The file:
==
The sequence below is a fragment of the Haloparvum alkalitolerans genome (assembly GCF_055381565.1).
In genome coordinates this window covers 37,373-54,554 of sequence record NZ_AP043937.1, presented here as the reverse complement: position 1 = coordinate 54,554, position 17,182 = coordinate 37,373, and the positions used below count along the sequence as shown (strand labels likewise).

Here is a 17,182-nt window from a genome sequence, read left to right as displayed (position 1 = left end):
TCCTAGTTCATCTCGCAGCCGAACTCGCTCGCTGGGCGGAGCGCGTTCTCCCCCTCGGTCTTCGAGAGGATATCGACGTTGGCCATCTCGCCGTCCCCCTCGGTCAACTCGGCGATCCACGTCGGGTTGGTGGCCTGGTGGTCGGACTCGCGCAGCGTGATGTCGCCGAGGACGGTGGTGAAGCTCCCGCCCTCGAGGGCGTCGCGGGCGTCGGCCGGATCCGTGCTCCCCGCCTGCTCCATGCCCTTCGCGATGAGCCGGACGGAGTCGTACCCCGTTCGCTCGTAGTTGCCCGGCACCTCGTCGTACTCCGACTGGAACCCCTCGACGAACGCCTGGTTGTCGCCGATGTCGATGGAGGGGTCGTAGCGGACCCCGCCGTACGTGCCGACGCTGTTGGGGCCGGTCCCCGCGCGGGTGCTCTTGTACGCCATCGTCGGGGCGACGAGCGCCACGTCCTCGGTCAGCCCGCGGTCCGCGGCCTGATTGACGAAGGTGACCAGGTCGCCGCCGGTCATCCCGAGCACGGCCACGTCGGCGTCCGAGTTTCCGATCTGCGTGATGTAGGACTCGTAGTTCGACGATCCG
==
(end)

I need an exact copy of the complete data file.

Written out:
The sequence below is a fragment of the Haloparvum alkalitolerans genome (assembly GCF_055381565.1).
In genome coordinates this window covers 37,373-54,554 of sequence record NZ_AP043937.1, presented here as the reverse complement: position 1 = coordinate 54,554, position 17,182 = coordinate 37,373, and the positions used below count along the sequence as shown (strand labels likewise).

Here is a 17,182-nt window from a genome sequence, read left to right as displayed (position 1 = left end):
TCCTAGTTCATCTCGCAGCCGAACTCGCTCGCTGGGCGGAGCGCGTTCTCCCCCTCGGTCTTCGAGAGGATATCGACGTTGGCCATCTCGCCGTCCCCCTCGGTCAACTCGGCGATCCACGTCGGGTTGGTGGCCTGGTGGTCGGACTCGCGCAGCGTGATGTCGCCGAGGACGGTGGTGAAGCTCCCGCCCTCGAGGGCGTCGCGGGCGTCGGCCGGATCCGTGCTCCCCGCCTGCTCCATGCCCTTCGCGATGAGCCGGACGGAGTCGTACCCCGTTCGCTCGTAGTTGCCCGGCACCTCGTCGTACTCCGACTGGAACCCCTCGACGAACGCCTGGTTGTCGCCGATGTCGATGGAGGGGTCGTAGCGGACCCCGCCGTACGTGCCGACGCTGTTGGGGCCGGTCCCCGCGCGGGTGCTCTTGTACGCCATCGTCGGGGCGACGAGCGCCACGTCCTCGGTCAGCCCGCGGTCCGCGGCCTGATTGACGAAGGTGACCAGGTCGCCGCCGGTCATCCCGAGCACGGCCACGTCGGCGTCCGAGTTTCCGATCTGCGTGATGTAGGACTCGTAGTTCGACGATCCG